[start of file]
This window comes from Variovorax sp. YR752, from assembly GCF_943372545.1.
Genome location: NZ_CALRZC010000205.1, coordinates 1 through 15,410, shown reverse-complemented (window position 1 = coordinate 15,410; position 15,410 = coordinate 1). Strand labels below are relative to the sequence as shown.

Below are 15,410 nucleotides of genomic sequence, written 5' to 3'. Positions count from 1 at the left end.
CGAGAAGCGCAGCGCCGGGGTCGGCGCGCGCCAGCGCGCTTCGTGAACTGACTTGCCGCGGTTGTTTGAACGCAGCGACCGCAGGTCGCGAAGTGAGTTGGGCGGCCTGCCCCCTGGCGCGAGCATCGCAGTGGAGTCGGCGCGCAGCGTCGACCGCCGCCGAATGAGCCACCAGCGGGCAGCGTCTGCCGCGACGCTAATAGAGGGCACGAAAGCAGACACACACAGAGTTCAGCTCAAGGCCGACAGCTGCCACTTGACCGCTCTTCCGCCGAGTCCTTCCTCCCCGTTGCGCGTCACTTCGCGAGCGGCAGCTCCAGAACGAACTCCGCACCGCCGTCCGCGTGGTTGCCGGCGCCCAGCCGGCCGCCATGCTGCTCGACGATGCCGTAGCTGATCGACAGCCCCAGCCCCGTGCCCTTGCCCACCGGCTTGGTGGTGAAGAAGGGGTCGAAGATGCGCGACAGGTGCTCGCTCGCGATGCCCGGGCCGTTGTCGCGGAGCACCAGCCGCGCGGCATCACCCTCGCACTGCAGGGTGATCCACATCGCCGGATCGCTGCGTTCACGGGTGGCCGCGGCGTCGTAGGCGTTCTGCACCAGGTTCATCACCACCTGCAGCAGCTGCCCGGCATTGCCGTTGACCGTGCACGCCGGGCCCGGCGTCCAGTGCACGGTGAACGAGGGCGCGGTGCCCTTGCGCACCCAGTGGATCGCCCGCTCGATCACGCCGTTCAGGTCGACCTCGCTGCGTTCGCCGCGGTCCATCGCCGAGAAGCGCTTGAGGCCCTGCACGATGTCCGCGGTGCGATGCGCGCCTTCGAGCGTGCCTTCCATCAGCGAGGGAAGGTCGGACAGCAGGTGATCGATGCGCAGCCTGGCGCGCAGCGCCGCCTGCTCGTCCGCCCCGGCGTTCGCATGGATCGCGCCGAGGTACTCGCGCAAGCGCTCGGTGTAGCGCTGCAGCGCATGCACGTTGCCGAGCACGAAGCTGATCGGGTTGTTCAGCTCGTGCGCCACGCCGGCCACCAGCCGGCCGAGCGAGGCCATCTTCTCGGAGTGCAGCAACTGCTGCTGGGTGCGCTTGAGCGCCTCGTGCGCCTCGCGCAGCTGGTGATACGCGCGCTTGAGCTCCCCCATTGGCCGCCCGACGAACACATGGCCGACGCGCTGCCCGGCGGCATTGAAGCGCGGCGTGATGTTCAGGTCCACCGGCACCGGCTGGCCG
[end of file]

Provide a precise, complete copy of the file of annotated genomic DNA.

This window comes from Variovorax sp. YR752, from assembly GCF_943372545.1.
Genome location: NZ_CALRZC010000205.1, coordinates 1 through 15,410, shown reverse-complemented (window position 1 = coordinate 15,410; position 15,410 = coordinate 1). Strand labels below are relative to the sequence as shown.

Below are 15,410 nucleotides of genomic sequence, written 5' to 3'. Positions count from 1 at the left end.
CGAGAAGCGCAGCGCCGGGGTCGGCGCGCGCCAGCGCGCTTCGTGAACTGACTTGCCGCGGTTGTTTGAACGCAGCGACCGCAGGTCGCGAAGTGAGTTGGGCGGCCTGCCCCCTGGCGCGAGCATCGCAGTGGAGTCGGCGCGCAGCGTCGACCGCCGCCGAATGAGCCACCAGCGGGCAGCGTCTGCCGCGACGCTAATAGAGGGCACGAAAGCAGACACACACAGAGTTCAGCTCAAGGCCGACAGCTGCCACTTGACCGCTCTTCCGCCGAGTCCTTCCTCCCCGTTGCGCGTCACTTCGCGAGCGGCAGCTCCAGAACGAACTCCGCACCGCCGTCCGCGTGGTTGCCGGCGCCCAGCCGGCCGCCATGCTGCTCGACGATGCCGTAGCTGATCGACAGCCCCAGCCCCGTGCCCTTGCCCACCGGCTTGGTGGTGAAGAAGGGGTCGAAGATGCGCGACAGGTGCTCGCTCGCGATGCCCGGGCCGTTGTCGCGGAGCACCAGCCGCGCGGCATCACCCTCGCACTGCAGGGTGATCCACATCGCCGGATCGCTGCGTTCACGGGTGGCCGCGGCGTCGTAGGCGTTCTGCACCAGGTTCATCACCACCTGCAGCAGCTGCCCGGCATTGCCGTTGACCGTGCACGCCGGGCCCGGCGTCCAGTGCACGGTGAACGAGGGCGCGGTGCCCTTGCGCACCCAGTGGATCGCCCGCTCGATCACGCCGTTCAGGTCGACCTCGCTGCGTTCGCCGCGGTCCATCGCCGAGAAGCGCTTGAGGCCCTGCACGATGTCCGCGGTGCGATGCGCGCCTTCGAGCGTGCCTTCCATCAGCGAGGGAAGGTCGGACAGCAGGTGATCGATGCGCAGCCTGGCGCGCAGCGCCGCCTGCTCGTCCGCCCCGGCGTTCGCATGGATCGCGCCGAGGTACTCGCGCAAGCGCTCGGTGTAGCGCTGCAGCGCATGCACGTTGCCGAGCACGAAGCTGATCGGGTTGTTCAGCTCGTGCGCCACGCCGGCCACCAGCCGGCCGAGCGAGGCCATCTTCTCGGAGTGCAGCAACTGCTGCTGGGTGCGCTTGAGCGCCTCGTGCGCCTCGCGCAGCTGGTGATACGCGCGCTTGAGCTCCCCCATTGGCCGCCCGACGAACACATGGCCGACGCGCTGCCCGGCGGCATTGAAGCGCGGCGTGATGTTCAGGTCCACCGGCACCGGCTGGCCG